What is Neurobiology?
The goal of neurobiology research is to understand how the brain is organized (how nerve cells form and communicate with each other), how the brain functions (how sensations arise and actions are generated), as well as how the brain is affected by disease. Neurobiology is interdisciplinary and researchers turn to multiple fields such as genetics, biochemistry, cell biology and physiology, as well as behavioral and cognitive sciences, to study the brain.
Our research in the area of Neurobiology
The Biochemistry and Molecular Pharmacology (BMP) department is made up of researchers with expertise in many different fields, making it ideal for interdisciplinary neurobiology research. BMP has particular strengths in several areas of neurobiology. We have a concentration of groups developing novel tools for neurobiology research – the Han and Miller groups are developing luminescent nanomaterials and molecules broadly applicable as probes for imaging, modulation and therapy, while the Kobertz group is creating reagents to study and modulate the activity of ion channels.
The BMP department also has a focus on the formation and degeneration of the nervous system with the Sagerström group studying neural development and the Matthews and Xu groups investigating the mechanism underlying neurodegeneration, particularly with respect to ALS (amyotrophic lateral sclerosis) and FTD (frontotemporal dementia). Further, the department has an interest in transport mechanisms in neurons, with the Carruthers group studying glucose transport and the Munson group examining the mechanism of exocytosis and endocytosis.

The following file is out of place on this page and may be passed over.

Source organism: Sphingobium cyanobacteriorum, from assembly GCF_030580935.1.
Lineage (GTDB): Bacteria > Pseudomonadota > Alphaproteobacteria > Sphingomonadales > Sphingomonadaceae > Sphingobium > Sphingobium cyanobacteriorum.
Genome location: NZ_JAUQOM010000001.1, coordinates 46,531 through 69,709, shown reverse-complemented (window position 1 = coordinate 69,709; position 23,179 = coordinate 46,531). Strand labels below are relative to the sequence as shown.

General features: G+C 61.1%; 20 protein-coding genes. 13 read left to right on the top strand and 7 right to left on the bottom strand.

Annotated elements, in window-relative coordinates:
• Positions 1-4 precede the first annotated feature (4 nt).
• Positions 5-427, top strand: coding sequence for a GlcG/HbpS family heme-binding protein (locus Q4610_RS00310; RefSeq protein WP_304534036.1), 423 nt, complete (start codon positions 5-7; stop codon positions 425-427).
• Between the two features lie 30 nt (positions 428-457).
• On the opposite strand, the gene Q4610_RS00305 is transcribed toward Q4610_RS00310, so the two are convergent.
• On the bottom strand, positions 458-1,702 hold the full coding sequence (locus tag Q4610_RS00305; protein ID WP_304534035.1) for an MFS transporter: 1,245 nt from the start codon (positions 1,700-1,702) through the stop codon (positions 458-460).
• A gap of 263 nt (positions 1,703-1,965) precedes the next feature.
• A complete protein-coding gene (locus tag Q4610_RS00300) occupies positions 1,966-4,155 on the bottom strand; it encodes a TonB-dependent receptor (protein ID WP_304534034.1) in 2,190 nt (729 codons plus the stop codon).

Our breakthrough discoveries
BMP researchers have made important breakthroughs in many areas. The Han lab developed a wireless tool for non-invasive neuro-modulation, the Miller group synthesized luciferin amides to enable bioluminescence imaging of fatty acid amide hydrolase (FAAH) activity in the brains of live mice, and the Carruthers lab measured and modeled the metabolic response of the human visual cortex to light activation. Dr. Xu and colleagues conceptualized a strategy using gene silencing for ALS therapy and pioneered the use of mouse models to understand ALS mechanisms, while the Sagerström group has discovered several novel genes involved in neurogenesis.